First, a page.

This surprising finding suggested that a significant number of parasites were not visualized on a thick film despite being theoretically present in the original blood sample used to make the film. Results did not vary according to staining protocol (Giemsa or Field stain) or by microscipist. A similar density threshold for reliable diagnosis of malaria by thick film examination is reported elsewhere .
At each serial dilution (x axis), parasite densities seen by PCR (open circles) and parasite densities seen by thick blood film examination (filled circles) are both plotted on the y axis. The PCR readings are the result of a single experiment, the thick film readings are the results of two experiments. The solid line (least squares regression line for PCR results against densities known from serial dilution) is given by y = 0.98x + 0.07 (95% CI -0.12 to 0.27). The dotted line (regression line for thick film densities against serial dilution, ignoring the outlier) is given by y = 0.78x - 1.5 (95% CI -0.61 to -2.4) (y = 0.81x - 1.26, 95% CI - 0.07 to -2.5 including the outlier). Densities measured by thick film are therefore approximately 1 log lower than those calculated by serial dilution, whereas PCR readings match the serial dilution more closely.
Thin film and thick film parasite density estimates have been compared in previous studies. Although thick films are more sensitive than thin films, they significantly underestimated the parasite density in some studies [7, 9, 10], but not in others . These previous studies lacked accuracy, since at high parasitaemias thick films are difficult to count accurately, and thin films cannot be counted accurately at low parasitaemias. In the study presented here, this difficulty was avoided by using serial dilution to provide known concentrations of parasites, and the accuracy of serial dilution was confirmed by quantitative real time PCR. PCR counts gene copy number, and this might have led to an over-estimate of parasite numbers when counting multi-nucleated schizonts. However, only mononucleated parasites are identified in peripheral blood at the low parasitaemias seen in this study, and in vitro cultures were synchronous.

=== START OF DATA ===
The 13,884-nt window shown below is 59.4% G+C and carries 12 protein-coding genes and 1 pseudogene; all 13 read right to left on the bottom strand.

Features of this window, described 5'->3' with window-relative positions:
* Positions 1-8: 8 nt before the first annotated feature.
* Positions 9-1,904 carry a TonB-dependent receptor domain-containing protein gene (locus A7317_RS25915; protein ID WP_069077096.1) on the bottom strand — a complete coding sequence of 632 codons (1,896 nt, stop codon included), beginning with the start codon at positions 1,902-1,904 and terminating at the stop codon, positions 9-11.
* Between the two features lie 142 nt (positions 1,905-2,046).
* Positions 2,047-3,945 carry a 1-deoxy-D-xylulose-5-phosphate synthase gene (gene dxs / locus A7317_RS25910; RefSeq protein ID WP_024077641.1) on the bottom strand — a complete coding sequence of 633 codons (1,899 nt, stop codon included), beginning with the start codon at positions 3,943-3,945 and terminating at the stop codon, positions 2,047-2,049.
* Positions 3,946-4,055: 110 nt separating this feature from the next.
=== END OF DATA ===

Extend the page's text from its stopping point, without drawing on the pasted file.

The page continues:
Polycythemia vera (PV) is a blood disorder that causes your body to produce too many red blood cells. Too many red blood cells can make your blood thick and sluggish and increase your risk of blood clots and complications such as heart attack and stroke. It can also cause vague but irritating symptoms, such as skin itchiness, ringing in your ears, abdominal pain, nose bleeds and blurred or double vision.
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In this chapter it is proved that with thick-film technology, planar voltam-metric sensors can be produced. A working thick-film glucose sensor realized by the authors and a commercial blood glucose test strip based on a ferrocene biosensor manufactured by MediSense is discussed. A new range of planar voltammetric sensors has been developed by the authors using screen-printing technology. A new range of planar voltammetric sensors has been developed by the authors using screen-printing technology. The world-wide interest in publications indicates that thick-film technology applied to the development of planar voltammetric sensors is a worthy alternative to high-cost ic technology and labour-intensive manual production methods. Packaging of thick-film sensors is easy if the sensors are large. Due to the larger dimensions, a higher current is measured at the electrodes, so leakage currents are not that important. 2b1af7f3a8